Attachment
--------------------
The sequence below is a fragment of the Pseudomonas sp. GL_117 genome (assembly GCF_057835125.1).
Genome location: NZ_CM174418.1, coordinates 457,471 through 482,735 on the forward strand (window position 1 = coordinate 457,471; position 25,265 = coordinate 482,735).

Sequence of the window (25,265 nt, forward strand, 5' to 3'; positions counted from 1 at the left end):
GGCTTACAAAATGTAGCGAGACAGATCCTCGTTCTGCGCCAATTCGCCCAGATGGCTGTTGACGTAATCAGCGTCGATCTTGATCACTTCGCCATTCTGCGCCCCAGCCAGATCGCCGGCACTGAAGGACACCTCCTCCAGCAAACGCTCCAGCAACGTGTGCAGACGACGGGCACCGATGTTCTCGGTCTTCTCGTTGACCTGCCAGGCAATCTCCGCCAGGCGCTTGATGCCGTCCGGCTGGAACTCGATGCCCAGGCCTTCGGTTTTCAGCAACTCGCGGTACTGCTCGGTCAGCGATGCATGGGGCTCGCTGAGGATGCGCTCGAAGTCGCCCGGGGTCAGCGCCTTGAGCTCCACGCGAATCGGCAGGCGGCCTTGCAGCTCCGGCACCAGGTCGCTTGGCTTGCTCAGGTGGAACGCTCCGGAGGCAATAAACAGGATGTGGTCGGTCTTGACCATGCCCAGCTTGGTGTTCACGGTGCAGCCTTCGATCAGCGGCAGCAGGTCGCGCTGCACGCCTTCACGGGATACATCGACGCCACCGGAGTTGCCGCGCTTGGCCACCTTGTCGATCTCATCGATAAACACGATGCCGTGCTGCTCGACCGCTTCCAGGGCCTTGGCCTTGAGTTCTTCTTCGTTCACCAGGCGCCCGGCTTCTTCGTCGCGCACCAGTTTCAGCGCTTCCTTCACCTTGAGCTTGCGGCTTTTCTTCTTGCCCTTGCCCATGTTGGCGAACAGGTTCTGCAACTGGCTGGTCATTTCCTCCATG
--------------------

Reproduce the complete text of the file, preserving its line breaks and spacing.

The sequence below is a fragment of the Pseudomonas sp. GL_117 genome (assembly GCF_057835125.1).
Genome location: NZ_CM174418.1, coordinates 457,471 through 482,735 on the forward strand (window position 1 = coordinate 457,471; position 25,265 = coordinate 482,735).

Sequence of the window (25,265 nt, forward strand, 5' to 3'; positions counted from 1 at the left end):
GGCTTACAAAATGTAGCGAGACAGATCCTCGTTCTGCGCCAATTCGCCCAGATGGCTGTTGACGTAATCAGCGTCGATCTTGATCACTTCGCCATTCTGCGCCCCAGCCAGATCGCCGGCACTGAAGGACACCTCCTCCAGCAAACGCTCCAGCAACGTGTGCAGACGACGGGCACCGATGTTCTCGGTCTTCTCGTTGACCTGCCAGGCAATCTCCGCCAGGCGCTTGATGCCGTCCGGCTGGAACTCGATGCCCAGGCCTTCGGTTTTCAGCAACTCGCGGTACTGCTCGGTCAGCGATGCATGGGGCTCGCTGAGGATGCGCTCGAAGTCGCCCGGGGTCAGCGCCTTGAGCTCCACGCGAATCGGCAGGCGGCCTTGCAGCTCCGGCACCAGGTCGCTTGGCTTGCTCAGGTGGAACGCTCCGGAGGCAATAAACAGGATGTGGTCGGTCTTGACCATGCCCAGCTTGGTGTTCACGGTGCAGCCTTCGATCAGCGGCAGCAGGTCGCGCTGCACGCCTTCACGGGATACATCGACGCCACCGGAGTTGCCGCGCTTGGCCACCTTGTCGATCTCATCGATAAACACGATGCCGTGCTGCTCGACCGCTTCCAGGGCCTTGGCCTTGAGTTCTTCTTCGTTCACCAGGCGCCCGGCTTCTTCGTCGCGCACCAGTTTCAGCGCTTCCTTCACCTTGAGCTTGCGGCTTTTCTTCTTGCCCTTGCCCATGTTGGCGAACAGGTTCTGCAACTGGCTGGTCATTTCCTCCATG